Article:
from The American Heritage® Dictionary of the English Language, 4th Edition
- n. A doctrine or movement of reform.
from Wiktionary, Creative Commons Attribution/Share-Alike License
- n. Any of several movements that promote reform
from WordNet 3.0 Copyright 2006 by Princeton University. All rights reserved.
- n. a doctrine of reform
Sorry, no etymologies found.
Lenin, no passive waiting type, differentiated between reforms, which are good, and reformism, which is horrible.
Then came the Vietnam War, and the old, reformist Left, defensive about its anticommunism as a source of catastrophic blundering in Southeast Asia, was challenged by a New Left now convinced that "reformism" was a cop out and a delusion, certain to fail in a "nation conceived in sin, irredeemable."
This while I have always been critical of the LCP for its Leninist-Stalinist rigidity, and its ineffective "reformism" as we used say.
In Lenin's day, 'reformism' was the ultimate transgression for Communists: now it is their saving grace.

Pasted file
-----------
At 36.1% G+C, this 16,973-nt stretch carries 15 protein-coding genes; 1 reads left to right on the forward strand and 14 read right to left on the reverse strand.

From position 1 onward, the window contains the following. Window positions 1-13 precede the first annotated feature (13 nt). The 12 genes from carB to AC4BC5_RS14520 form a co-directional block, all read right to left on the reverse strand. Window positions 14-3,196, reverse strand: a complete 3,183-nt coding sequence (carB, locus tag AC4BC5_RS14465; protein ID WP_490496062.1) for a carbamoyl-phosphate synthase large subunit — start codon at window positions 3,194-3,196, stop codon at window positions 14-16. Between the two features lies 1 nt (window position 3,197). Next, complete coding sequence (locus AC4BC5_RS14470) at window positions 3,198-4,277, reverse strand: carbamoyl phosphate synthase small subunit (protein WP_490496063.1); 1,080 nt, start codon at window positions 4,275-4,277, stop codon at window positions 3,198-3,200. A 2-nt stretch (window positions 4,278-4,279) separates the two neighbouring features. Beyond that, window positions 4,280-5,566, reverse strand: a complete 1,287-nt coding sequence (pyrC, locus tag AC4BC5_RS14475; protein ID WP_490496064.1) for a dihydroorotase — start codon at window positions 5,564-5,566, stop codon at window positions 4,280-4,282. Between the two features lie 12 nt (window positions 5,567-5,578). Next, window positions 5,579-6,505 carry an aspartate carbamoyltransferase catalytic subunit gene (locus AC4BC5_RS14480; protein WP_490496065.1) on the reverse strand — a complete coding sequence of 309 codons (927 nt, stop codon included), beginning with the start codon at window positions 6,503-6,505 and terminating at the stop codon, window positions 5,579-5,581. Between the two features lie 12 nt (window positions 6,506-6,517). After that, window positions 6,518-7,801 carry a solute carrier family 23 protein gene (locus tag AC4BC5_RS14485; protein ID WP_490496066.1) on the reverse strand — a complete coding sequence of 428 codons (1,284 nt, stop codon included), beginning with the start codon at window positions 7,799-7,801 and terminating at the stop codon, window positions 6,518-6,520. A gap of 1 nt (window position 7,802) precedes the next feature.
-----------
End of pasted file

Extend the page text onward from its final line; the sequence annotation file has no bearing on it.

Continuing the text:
Such trite sentiment revealed the kind of reformism that some radicals detected in an
Visiting Australia, New Zealand, the United States and Britain, he reported on wages, working conditions and the movement, hobnobbed with radicals, addressed meetings and poured scorn on 'reformism' and 'trade union fakirs'.
While "reformism" only became a practical issue in the American Party in
It appears, then, that the overwhelming majority of the German Party is unalterably opposed to "reformism," "revisionism," opportunism, compromise, or any policy other than that of revolutionary Socialism.
There can be no doubt that Socialist "reformism" has become very widespread.
Turati's "reformism" seems to be less opportunistic than it was, but as long as he insists, as he does to-day, that it is only conditions that have changed and not his reformist tactics, that the revolutionaries are moving towards the reformists, the relation of the two factions is likely to remain as embittered as ever.